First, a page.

Let me know what else I could have done to capture the right emotion, what you would have done differently and share your past experiences in the comments below.


5 thoughts on “Capturing the right emotion

  1. Very interesting article and experience I have also come across in my travels, but in the face of adversity I always see it a challenge to test and explore known (and unknown perhaps) skills that I may have. I have LIKED the ones that speak and have a sense of place for me. As a photo essay I would not have so many duplicate style shots ie abstract, there seems to be lacking some human personal content, maybe items left behind – were there any? I like to see the consolidated body of work either all mono or all tinted, the mixture of style is fragmented tho’ the colour one I feel has a place – maybe? My thoughts anyway…:)

    • Thanks for taking the time to comment Lesley.

      “there seems to be lacking some human personal content, maybe items left behind” – You’re absolutely right, I also feel this is missing. However, there were surprisingly little, in fact hardly any personal items left on display. Other than the grounds and the buildings, there were a few pictures in a little glass display, of which I failed to get a decent picture. For the rest, the visitors get the information solely from information panels. There are many panels, which are very informative and I did take some pictures of those panels, but for obvious reasons I don’t really like reproducing images like that.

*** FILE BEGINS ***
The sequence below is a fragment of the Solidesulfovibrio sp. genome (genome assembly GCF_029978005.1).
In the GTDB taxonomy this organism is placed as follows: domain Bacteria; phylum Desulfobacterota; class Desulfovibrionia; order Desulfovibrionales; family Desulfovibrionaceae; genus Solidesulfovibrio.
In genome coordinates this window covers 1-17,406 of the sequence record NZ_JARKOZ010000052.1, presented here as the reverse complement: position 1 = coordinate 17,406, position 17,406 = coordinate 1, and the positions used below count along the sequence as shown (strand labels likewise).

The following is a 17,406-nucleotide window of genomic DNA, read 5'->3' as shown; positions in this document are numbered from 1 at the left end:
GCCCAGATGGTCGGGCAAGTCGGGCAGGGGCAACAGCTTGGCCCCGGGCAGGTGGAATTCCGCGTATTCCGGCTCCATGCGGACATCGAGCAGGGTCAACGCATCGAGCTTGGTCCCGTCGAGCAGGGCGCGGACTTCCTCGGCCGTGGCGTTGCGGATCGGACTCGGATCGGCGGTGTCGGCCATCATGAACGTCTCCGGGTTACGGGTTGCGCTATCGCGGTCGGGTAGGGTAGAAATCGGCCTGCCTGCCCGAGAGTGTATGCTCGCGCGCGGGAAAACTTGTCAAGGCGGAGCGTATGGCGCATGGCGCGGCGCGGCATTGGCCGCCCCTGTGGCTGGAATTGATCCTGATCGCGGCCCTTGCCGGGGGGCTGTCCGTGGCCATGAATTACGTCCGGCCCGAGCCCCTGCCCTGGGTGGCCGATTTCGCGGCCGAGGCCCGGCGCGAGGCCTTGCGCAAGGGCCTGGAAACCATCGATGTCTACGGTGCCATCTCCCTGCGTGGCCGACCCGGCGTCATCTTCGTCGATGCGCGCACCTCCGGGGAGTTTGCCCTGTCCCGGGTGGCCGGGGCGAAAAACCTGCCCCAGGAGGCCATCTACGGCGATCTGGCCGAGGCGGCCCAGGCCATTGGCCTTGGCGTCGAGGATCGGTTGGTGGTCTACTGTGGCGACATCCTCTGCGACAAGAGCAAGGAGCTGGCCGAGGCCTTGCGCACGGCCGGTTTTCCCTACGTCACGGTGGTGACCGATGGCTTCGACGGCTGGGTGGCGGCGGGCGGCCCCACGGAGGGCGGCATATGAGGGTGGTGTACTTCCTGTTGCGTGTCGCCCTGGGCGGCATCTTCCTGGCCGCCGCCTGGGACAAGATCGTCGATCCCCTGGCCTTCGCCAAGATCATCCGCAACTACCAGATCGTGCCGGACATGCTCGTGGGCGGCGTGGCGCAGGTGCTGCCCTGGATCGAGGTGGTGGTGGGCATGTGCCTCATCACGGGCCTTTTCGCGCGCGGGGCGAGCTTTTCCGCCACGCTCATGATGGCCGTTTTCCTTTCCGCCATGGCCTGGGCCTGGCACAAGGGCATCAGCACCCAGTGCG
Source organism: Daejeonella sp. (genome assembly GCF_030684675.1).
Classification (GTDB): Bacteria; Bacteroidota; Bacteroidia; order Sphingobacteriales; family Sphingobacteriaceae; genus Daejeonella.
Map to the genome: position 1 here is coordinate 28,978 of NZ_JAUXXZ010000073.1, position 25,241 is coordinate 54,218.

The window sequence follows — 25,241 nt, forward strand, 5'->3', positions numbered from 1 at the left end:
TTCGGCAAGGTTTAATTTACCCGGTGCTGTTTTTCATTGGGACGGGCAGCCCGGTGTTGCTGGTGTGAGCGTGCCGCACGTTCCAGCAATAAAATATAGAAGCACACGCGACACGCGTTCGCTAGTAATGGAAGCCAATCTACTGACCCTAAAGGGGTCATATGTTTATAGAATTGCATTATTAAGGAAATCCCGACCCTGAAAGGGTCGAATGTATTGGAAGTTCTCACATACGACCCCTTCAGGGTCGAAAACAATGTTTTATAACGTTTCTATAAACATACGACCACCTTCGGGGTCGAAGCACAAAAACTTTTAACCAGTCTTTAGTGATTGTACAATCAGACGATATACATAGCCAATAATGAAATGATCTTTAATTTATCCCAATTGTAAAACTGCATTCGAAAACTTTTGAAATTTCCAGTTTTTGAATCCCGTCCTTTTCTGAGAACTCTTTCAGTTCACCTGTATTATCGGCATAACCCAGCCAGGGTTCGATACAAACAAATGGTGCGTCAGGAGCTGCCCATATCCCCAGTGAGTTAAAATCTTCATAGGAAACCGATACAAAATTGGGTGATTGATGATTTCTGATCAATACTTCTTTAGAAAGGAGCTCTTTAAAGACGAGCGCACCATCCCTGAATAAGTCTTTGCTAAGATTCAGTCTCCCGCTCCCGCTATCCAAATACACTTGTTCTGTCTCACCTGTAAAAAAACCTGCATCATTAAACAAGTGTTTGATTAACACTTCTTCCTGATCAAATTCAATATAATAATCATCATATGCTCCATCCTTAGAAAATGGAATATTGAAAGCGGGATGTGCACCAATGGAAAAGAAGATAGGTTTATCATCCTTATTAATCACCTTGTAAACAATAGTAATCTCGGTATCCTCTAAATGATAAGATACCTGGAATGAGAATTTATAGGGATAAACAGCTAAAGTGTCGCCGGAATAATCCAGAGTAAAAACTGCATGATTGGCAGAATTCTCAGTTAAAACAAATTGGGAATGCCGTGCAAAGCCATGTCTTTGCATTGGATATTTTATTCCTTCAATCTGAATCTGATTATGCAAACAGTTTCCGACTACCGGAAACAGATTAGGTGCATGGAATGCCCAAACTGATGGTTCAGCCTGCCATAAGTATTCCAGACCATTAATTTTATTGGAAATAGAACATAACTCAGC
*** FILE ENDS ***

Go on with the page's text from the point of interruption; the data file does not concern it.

Only on a few occasions I felt there was this personal touch, like for instance the lockers and the striped uniform. Other than that, we all felt that it was very impersonal. I know from other concentration camps that they have more personal items on display, which bring the stories a lot closer to home.

      As for the mix of mono and tinted: I’m not sure yet what I like best myself and I certainly see the problems with it.

      Again, thanks for the comments. It’s always good to get another eye looking critically at your work – this sort of feedback helps improving my skills.

  2. A very thoughtful and well-presented portfolio of a very challenging subject. I found the images of the uniform hanging next to the locked door, the view through the barred window at the distant roof- and treetops, and the second portrait-format one of the window shadows (#14) particularly striking–and the one with the slat table and the cane disturbing in the extreme. I would like to have seen the images of the Brausebad (shower) and the sign for the Krematorium less-tightly cropped to allow more of a sense of its place in the whole. And your image of the woman looking out of one of the two windows is spectacular.

    • I agree that I have few shots that give a sense of the place as a whole. Unfortunately the crowds (it was rather busy) prevented me from getting good overview shots (the ones I have show too many people, taking away from the charge the image should have). I’ve been standing at the entrance of the Brausebad for about 10 minutes to finally get a shot with no people in it – shooting wider would have made it even harder.
      Late afternoon the crowds died down quite a bit, but unfortunately so had my energy, so I couldn’t bring myself to revisit some of the locations to get some of the “missing” shots. You’re getting me convinced that I should return to fill some of the gaps… so many things to shoot, so little time…

      • Too right; I understand completely. A major part of our art is to do the best we can with the resources at hand and within the time that’s ours to dedicate to it. It seems that, all to often, we cannot do all that we’d like to. That makes the few times when we can all the more special. You did just fine!